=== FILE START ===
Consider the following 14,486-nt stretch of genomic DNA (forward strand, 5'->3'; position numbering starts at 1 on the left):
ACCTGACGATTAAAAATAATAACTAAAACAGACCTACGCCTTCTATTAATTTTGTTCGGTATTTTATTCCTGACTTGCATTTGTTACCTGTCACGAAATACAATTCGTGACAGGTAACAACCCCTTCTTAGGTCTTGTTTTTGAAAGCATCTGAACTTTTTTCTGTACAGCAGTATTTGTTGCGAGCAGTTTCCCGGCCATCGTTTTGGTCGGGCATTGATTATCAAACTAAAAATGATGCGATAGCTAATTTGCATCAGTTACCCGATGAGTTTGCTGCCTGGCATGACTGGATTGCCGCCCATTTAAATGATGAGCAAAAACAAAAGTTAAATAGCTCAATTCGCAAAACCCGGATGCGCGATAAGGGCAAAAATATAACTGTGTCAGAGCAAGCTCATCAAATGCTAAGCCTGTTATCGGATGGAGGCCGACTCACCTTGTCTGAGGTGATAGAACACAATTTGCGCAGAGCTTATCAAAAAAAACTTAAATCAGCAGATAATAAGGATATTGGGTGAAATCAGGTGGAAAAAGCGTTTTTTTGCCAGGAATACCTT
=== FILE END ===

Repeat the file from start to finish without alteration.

Consider the following 14,486-nt stretch of genomic DNA (forward strand, 5'->3'; position numbering starts at 1 on the left):
ACCTGACGATTAAAAATAATAACTAAAACAGACCTACGCCTTCTATTAATTTTGTTCGGTATTTTATTCCTGACTTGCATTTGTTACCTGTCACGAAATACAATTCGTGACAGGTAACAACCCCTTCTTAGGTCTTGTTTTTGAAAGCATCTGAACTTTTTTCTGTACAGCAGTATTTGTTGCGAGCAGTTTCCCGGCCATCGTTTTGGTCGGGCATTGATTATCAAACTAAAAATGATGCGATAGCTAATTTGCATCAGTTACCCGATGAGTTTGCTGCCTGGCATGACTGGATTGCCGCCCATTTAAATGATGAGCAAAAACAAAAGTTAAATAGCTCAATTCGCAAAACCCGGATGCGCGATAAGGGCAAAAATATAACTGTGTCAGAGCAAGCTCATCAAATGCTAAGCCTGTTATCGGATGGAGGCCGACTCACCTTGTCTGAGGTGATAGAACACAATTTGCGCAGAGCTTATCAAAAAAAACTTAAATCAGCAGATAATAAGGATATTGGGTGAAATCAGGTGGAAAAAGCGTTTTTTTGCCAGGAATACCTT